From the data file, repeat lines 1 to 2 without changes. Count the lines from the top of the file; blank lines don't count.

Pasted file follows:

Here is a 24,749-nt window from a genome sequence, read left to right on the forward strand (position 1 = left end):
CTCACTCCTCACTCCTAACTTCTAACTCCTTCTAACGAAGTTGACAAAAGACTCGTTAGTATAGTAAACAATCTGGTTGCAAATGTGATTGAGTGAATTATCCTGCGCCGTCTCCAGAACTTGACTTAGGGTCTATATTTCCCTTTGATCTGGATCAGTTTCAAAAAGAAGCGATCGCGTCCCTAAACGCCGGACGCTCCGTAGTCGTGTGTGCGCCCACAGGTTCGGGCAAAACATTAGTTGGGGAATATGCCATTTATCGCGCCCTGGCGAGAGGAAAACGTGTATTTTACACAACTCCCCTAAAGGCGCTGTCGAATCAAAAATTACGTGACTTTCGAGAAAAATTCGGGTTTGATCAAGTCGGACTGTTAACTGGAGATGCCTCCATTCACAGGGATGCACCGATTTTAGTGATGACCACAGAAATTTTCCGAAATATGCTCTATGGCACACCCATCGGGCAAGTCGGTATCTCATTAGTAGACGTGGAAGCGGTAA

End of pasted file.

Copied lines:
Here is a 24,749-nt window from a genome sequence, read left to right on the forward strand (position 1 = left end):
CTCACTCCTCACTCCTAACTTCTAACTCCTTCTAACGAAGTTGACAAAAGACTCGTTAGTATAGTAAACAATCTGGTTGCAAATGTGATTGAGTGAATTATCCTGCGCCGTCTCCAGAACTTGACTTAGGGTCTATATTTCCCTTTGATCTGGATCAGTTTCAAAAAGAAGCGATCGCGTCCCTAAACGCCGGACGCTCCGTAGTCGTGTGTGCGCCCACAGGTTCGGGCAAAACATTAGTTGGGGAATATGCCATTTATCGCGCCCTGGCGAGAGGAAAACGTGTATTTTACACAACTCCCCTAAAGGCGCTGTCGAATCAAAAATTACGTGACTTTCGAGAAAAATTCGGGTTTGATCAAGTCGGACTGTTAACTGGAGATGCCTCCATTCACAGGGATGCACCGATTTTAGTGATGACCACAGAAATTTTCCGAAATATGCTCTATGGCACACCCATCGGGCAAGTCGGTATCTCATTAGTAGACGTGGAAGCGGTAA